Since then, the Department’s Fire Arms Review Panel determined the shooting was unjustified. An inquest panel handed down mixed yet nonetheless damning opinions about Birk’s actions.

All the while a city debated about the facts of the case and what should be done next. So many, myself included, wanted justice.

But what is justice? I’m not sure I know the answer. For some, it’s an eye for an eye. For others, a lengthy prison sentence, or a wrongful death finding by a civil jury.

The very frustrating thing about justice; it often comes only after injustice. Justice can’t bring brother Williams back to his family. It cannot undo the horrors of that fateful day, or alleviate the antipathy so many feel towards the police.

I’ll give Prosecutor Satteburg the benefit of the doubt (or not); he didn’t arrive at his decision easily. He weighed the evidence carefully.

Deliberative methods aside, the rub is persistent, isn’t it?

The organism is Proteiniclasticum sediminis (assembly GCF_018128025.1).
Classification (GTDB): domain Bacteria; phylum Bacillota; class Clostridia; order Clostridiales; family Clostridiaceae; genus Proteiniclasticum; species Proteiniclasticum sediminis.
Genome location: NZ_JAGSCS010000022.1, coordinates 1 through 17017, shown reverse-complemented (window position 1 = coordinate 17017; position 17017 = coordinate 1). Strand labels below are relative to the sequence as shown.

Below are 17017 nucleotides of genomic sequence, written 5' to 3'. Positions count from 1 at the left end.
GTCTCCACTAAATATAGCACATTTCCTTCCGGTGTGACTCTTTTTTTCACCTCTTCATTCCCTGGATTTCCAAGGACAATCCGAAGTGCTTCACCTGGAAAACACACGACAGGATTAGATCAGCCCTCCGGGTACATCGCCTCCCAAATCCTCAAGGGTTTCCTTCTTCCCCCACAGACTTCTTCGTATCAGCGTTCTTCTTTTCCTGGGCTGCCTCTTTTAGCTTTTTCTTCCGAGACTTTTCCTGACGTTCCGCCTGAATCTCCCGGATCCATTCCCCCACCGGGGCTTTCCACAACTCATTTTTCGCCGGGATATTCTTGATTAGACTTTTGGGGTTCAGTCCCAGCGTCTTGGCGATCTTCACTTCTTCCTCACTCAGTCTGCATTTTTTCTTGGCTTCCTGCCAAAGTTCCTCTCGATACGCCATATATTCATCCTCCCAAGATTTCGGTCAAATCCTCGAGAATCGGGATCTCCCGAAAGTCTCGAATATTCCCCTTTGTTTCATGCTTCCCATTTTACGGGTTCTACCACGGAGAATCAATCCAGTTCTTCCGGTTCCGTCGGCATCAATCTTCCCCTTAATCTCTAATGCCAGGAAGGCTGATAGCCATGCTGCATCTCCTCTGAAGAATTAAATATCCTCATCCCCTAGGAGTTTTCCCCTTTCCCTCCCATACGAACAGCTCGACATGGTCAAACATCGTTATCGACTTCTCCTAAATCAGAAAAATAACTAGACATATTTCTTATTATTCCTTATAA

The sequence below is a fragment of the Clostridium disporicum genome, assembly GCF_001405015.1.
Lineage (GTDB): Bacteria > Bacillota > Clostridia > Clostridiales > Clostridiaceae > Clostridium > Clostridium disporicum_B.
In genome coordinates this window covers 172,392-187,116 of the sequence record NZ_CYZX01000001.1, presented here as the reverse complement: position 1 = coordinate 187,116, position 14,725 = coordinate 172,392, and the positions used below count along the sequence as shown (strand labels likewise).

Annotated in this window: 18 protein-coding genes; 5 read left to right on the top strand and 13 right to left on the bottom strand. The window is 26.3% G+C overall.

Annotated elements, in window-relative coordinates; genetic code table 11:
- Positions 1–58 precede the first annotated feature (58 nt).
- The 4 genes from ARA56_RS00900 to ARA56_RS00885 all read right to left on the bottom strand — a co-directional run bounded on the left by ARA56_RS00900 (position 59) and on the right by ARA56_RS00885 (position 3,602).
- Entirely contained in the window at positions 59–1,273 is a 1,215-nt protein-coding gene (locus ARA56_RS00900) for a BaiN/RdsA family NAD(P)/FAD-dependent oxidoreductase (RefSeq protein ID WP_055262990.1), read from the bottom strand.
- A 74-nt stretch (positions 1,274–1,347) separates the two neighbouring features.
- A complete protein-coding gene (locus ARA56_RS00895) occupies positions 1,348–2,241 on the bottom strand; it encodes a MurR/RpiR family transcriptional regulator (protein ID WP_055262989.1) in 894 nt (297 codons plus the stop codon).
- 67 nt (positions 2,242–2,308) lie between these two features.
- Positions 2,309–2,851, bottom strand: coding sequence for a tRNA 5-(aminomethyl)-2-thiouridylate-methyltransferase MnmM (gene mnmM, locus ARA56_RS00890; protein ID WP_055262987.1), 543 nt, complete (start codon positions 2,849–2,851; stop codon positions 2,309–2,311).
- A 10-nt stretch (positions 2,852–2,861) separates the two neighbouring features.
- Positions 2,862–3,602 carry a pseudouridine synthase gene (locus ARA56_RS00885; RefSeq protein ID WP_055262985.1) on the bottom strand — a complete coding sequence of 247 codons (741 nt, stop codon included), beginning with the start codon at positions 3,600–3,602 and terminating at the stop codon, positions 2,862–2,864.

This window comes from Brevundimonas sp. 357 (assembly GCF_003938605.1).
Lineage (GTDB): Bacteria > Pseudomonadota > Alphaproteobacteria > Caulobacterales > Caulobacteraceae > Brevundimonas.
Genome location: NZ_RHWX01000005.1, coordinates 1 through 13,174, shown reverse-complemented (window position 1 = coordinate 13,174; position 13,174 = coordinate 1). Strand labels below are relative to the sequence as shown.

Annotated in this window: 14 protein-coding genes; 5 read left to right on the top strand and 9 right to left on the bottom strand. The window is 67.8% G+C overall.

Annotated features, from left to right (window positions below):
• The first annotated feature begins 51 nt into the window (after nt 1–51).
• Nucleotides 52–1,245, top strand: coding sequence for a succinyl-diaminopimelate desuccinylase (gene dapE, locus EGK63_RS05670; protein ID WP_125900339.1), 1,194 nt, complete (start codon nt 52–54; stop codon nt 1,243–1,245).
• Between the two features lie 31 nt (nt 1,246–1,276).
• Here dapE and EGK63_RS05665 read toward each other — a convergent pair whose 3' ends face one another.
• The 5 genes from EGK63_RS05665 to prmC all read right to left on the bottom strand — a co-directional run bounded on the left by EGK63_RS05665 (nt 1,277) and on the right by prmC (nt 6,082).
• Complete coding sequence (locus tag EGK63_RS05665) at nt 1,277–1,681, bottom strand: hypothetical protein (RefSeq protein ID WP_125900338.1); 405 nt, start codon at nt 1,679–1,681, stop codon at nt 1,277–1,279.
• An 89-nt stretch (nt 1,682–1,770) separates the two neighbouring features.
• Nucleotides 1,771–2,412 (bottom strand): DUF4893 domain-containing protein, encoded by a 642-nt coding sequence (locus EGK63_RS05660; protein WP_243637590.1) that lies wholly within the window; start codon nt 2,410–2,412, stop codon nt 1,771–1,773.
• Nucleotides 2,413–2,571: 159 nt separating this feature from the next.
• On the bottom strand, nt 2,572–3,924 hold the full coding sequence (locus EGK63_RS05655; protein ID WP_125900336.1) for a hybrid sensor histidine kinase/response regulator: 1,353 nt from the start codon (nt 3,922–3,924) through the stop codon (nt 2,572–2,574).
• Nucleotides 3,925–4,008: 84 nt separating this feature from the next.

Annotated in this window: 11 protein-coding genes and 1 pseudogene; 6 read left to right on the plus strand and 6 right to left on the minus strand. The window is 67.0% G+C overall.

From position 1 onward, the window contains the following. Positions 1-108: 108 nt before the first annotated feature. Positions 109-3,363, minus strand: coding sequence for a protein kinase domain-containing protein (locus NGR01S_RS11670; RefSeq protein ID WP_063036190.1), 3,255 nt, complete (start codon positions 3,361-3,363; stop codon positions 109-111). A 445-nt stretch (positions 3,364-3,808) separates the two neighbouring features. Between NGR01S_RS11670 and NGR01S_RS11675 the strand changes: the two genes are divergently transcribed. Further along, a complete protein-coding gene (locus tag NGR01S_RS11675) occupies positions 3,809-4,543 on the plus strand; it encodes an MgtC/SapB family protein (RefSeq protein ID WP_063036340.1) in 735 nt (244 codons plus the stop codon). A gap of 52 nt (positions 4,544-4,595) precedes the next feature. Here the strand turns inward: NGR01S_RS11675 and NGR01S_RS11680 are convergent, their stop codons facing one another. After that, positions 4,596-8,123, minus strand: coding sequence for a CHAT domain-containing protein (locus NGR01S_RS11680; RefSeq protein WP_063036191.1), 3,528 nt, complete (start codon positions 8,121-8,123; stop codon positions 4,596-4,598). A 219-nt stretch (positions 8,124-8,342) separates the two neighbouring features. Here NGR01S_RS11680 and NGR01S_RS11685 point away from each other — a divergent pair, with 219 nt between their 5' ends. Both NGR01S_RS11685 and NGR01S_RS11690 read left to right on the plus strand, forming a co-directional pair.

Satteburg said the law allows for a police office to make a mistake. Killing Williams was an “oops,” but only because Birk was a cop. The law that could have brought justice instead provided a safety net, protecting Birk from any chance of ever going to prison.

We can expect wrongful death lawsuits in the near future. The city’s insurance company will probably settle out of court. Ian Birk, who resigned last week, will never again work as a police officer.

Do any of those things amount to justice?

Maybe the idea of justice is nothing more than a poetic one.  Maybe in this case, it’s time to accept there will be no justice.